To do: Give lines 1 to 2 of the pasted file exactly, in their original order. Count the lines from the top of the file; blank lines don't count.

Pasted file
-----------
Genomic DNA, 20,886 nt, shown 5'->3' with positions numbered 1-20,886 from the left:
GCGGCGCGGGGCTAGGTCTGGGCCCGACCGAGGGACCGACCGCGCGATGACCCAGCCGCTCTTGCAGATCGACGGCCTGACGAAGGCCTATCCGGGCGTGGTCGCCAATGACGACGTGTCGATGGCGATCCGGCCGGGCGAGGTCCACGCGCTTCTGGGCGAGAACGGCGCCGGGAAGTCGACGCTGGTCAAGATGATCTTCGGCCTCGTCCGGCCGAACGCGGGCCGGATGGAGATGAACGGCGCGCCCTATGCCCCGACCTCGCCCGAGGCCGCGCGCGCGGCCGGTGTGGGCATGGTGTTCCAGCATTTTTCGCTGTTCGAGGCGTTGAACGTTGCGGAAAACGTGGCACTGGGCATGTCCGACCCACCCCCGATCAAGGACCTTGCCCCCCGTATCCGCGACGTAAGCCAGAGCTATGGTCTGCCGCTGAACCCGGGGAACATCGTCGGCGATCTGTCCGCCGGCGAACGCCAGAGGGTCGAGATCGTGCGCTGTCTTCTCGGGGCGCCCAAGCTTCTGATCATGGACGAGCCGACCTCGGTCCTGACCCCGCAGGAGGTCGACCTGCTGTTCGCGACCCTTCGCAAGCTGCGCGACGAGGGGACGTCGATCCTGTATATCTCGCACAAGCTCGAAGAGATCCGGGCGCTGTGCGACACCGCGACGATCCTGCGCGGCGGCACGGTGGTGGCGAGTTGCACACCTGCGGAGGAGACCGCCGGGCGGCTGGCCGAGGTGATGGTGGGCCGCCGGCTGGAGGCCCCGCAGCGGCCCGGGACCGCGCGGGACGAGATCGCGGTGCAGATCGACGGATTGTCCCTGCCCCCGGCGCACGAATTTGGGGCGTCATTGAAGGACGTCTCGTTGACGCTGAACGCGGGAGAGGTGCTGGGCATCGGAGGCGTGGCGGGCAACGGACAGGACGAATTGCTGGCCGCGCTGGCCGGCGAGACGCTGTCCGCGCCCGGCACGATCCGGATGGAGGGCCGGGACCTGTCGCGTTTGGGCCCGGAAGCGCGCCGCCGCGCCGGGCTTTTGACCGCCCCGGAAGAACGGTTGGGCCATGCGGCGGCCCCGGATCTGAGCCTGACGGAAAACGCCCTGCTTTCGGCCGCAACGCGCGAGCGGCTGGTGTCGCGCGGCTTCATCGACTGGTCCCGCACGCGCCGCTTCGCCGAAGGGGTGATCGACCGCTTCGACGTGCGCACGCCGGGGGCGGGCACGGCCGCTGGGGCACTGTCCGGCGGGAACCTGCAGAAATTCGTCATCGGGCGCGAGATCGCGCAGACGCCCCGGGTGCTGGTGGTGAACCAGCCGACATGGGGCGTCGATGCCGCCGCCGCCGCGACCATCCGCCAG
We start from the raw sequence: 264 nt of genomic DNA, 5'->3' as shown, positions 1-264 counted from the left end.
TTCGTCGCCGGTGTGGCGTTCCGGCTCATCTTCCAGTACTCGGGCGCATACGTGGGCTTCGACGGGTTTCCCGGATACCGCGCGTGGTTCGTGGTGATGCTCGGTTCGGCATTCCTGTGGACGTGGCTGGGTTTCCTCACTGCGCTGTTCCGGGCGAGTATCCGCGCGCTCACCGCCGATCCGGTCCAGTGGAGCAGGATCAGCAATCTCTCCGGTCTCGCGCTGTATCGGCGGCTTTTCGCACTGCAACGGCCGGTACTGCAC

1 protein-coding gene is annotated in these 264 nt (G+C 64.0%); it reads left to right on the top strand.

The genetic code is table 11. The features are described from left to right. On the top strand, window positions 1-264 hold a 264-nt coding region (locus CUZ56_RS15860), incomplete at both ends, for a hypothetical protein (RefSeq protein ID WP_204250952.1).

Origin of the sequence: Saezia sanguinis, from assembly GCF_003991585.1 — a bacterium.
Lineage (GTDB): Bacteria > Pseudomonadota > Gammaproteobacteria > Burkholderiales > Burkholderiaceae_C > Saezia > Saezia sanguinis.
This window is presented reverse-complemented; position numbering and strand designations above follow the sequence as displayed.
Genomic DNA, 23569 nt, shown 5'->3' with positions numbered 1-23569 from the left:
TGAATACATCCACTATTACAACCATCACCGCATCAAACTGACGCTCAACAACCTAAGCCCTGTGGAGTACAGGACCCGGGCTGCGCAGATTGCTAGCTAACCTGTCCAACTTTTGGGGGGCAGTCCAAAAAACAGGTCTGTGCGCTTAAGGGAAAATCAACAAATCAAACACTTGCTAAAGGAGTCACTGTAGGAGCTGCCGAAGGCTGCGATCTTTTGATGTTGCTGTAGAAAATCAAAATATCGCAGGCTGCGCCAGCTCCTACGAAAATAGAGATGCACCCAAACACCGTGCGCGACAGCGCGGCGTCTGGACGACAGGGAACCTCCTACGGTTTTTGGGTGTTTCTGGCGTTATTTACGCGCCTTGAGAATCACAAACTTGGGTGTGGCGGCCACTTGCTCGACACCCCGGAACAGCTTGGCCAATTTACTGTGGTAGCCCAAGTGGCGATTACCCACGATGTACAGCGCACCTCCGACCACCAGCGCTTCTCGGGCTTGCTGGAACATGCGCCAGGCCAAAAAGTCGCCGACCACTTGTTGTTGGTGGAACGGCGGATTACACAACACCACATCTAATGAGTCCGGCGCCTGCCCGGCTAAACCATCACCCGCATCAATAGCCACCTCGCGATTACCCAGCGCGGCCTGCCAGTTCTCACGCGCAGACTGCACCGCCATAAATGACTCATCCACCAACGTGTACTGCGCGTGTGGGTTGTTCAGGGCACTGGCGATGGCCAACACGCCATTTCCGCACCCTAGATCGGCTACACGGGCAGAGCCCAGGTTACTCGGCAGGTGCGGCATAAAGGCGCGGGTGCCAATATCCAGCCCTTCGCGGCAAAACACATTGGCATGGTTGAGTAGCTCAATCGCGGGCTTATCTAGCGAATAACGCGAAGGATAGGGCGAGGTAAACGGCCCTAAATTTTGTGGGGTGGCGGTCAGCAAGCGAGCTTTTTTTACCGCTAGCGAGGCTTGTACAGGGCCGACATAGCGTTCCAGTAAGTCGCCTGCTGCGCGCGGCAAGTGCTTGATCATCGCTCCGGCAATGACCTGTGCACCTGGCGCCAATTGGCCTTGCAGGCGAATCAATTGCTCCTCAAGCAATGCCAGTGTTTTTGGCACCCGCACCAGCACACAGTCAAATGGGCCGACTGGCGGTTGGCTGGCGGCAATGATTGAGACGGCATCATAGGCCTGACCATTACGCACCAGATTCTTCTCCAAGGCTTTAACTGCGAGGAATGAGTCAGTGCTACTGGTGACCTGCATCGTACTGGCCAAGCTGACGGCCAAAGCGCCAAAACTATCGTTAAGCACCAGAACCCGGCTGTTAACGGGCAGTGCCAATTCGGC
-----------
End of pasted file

Genomic DNA, 20,886 nt, shown 5'->3' with positions numbered 1-20,886 from the left:
GCGGCGCGGGGCTAGGTCTGGGCCCGACCGAGGGACCGACCGCGCGATGACCCAGCCGCTCTTGCAGATCGACGGCCTGACGAAGGCCTATCCGGGCGTGGTCGCCAATGACGACGTGTCGATGGCGATCCGGCCGGGCGAGGTCCACGCGCTTCTGGGCGAGAACGGCGCCGGGAAGTCGACGCTGGTCAAGATGATCTTCGGCCTCGTCCGGCCGAACGCGGGCCGGATGGAGATGAACGGCGCGCCCTATGCCCCGACCTCGCCCGAGGCCGCGCGCGCGGCCGGTGTGGGCATGGTGTTCCAGCATTTTTCGCTGTTCGAGGCGTTGAACGTTGCGGAAAACGTGGCACTGGGCATGTCCGACCCACCCCCGATCAAGGACCTTGCCCCCCGTATCCGCGACGTAAGCCAGAGCTATGGTCTGCCGCTGAACCCGGGGAACATCGTCGGCGATCTGTCCGCCGGCGAACGCCAGAGGGTCGAGATCGTGCGCTGTCTTCTCGGGGCGCCCAAGCTTCTGATCATGGACGAGCCGACCTCGGTCCTGACCCCGCAGGAGGTCGACCTGCTGTTCGCGACCCTTCGCAAGCTGCGCGACGAGGGGACGTCGATCCTGTATATCTCGCACAAGCTCGAAGAGATCCGGGCGCTGTGCGACACCGCGACGATCCTGCGCGGCGGCACGGTGGTGGCGAGTTGCACACCTGCGGAGGAGACCGCCGGGCGGCTGGCCGAGGTGATGGTGGGCCGCCGGCTGGAGGCCCCGCAGCGGCCCGGGACCGCGCGGGACGAGATCGCGGTGCAGATCGACGGATTGTCCCTGCCCCCGGCGCACGAATTTGGGGCGTCATTGAAGGACGTCTCGTTGACGCTGAACGCGGGAGAGGTGCTGGGCATCGGAGGCGTGGCGGGCAACGGACAGGACGAATTGCTGGCCGCGCTGGCCGGCGAGACGCTGTCCGCGCCCGGCACGATCCGGATGGAGGGCCGGGACCTGTCGCGTTTGGGCCCGGAAGCGCGCCGCCGCGCCGGGCTTTTGACCGCCCCGGAAGAACGGTTGGGCCATGCGGCGGCCCCGGATCTGAGCCTGACGGAAAACGCCCTGCTTTCGGCCGCAACGCGCGAGCGGCTGGTGTCGCGCGGCTTCATCGACTGGTCCCGCACGCGCCGCTTCGCCGAAGGGGTGATCGACCGCTTCGACGTGCGCACGCCGGGGGCGGGCACGGCCGCTGGGGCACTGTCCGGCGGGAACCTGCAGAAATTCGTCATCGGGCGCGAGATCGCGCAGACGCCCCGGGTGCTGGTGGTGAACCAGCCGACATGGGGCGTCGATGCCGCCGCCGCCGCGACCATCCGCCAG